This is how it looks (I left the Pick Tool framework for reference ...)
The picture has not been modified in any way, just made to fit the Frame.
Looks OK, right? And there is a lot of space for some text.
Erase Unwanted Parts
This is an easy way to make things fit - now it may seem to be just too easy and basic but darn - it works really well.
Before erasing take a good look at the image to determine how much you want visible through the Frame.
If it needs to be up or down sized grab the Pick Tool and adjust 'till you get what you want and then have at it with the eraser - make sure the image layer is selected!
Here is the page with the unwanted parts erased ...
You can leave the whole thing as is on the frames and backgrounds project - with three layers but there is one more thing you can do to tighten things up and that is to Merge the Image and Frame layers together.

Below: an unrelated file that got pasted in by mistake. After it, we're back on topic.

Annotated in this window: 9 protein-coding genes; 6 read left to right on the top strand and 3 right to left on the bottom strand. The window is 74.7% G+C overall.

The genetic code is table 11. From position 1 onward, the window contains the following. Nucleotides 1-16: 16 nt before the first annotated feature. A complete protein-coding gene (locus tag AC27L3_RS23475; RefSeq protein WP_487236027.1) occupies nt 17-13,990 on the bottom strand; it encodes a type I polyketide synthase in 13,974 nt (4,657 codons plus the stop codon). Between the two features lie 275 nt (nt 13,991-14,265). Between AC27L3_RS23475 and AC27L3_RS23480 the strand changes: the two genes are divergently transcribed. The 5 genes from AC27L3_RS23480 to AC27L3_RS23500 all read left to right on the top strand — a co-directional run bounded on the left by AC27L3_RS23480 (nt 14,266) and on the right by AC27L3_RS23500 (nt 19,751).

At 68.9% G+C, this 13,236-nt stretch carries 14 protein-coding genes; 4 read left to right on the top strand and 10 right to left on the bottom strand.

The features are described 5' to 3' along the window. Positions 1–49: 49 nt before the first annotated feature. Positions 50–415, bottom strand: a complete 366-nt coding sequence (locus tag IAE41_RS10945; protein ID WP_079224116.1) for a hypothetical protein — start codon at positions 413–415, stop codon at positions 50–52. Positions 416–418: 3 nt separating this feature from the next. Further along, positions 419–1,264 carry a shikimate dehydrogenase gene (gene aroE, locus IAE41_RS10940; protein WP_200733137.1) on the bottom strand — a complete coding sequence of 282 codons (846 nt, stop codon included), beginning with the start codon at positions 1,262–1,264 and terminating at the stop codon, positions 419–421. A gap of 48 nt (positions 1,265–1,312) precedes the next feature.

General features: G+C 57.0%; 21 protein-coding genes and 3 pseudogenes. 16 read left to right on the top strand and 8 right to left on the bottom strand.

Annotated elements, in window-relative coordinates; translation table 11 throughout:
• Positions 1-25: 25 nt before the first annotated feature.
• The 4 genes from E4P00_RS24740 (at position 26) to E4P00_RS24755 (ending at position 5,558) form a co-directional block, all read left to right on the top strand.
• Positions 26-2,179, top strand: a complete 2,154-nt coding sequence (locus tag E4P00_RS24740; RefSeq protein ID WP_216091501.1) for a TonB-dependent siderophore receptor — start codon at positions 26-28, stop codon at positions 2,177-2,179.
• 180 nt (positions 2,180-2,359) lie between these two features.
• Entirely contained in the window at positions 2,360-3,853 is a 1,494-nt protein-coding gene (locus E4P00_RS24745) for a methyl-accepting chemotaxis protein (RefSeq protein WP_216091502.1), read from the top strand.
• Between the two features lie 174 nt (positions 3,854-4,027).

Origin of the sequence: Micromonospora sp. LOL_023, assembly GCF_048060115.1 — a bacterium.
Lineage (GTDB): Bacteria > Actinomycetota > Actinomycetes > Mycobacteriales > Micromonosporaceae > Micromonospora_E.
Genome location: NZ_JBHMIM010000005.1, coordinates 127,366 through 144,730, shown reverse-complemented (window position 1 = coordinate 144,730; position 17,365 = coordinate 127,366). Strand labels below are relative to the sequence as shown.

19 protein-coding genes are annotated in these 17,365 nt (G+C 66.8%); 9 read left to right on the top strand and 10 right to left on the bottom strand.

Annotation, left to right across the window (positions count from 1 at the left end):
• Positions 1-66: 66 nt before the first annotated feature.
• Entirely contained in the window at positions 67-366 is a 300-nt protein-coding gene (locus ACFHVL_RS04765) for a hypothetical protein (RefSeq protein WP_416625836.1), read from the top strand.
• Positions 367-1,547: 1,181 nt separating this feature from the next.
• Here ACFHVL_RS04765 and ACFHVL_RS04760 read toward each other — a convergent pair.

When that is done you can move the resulting layer around wherever you want.
This easy to do - activate the top layer in the stack - in this case the Frame Layer - and then click Layers > Merge > Merge Down.
This will merge the Frame and the Rose of Sharon layers together into one new layer which you can move around, rotate, re-size and do things like add a drop shadow to the layer.
This one has the frame and picture rotated with a drop shadow and some text with a drop shadow - the drop shadow gives the picture and text some depth..
Once you understand how to work with frames and backgrounds your scrapbook projects will be much, much easier.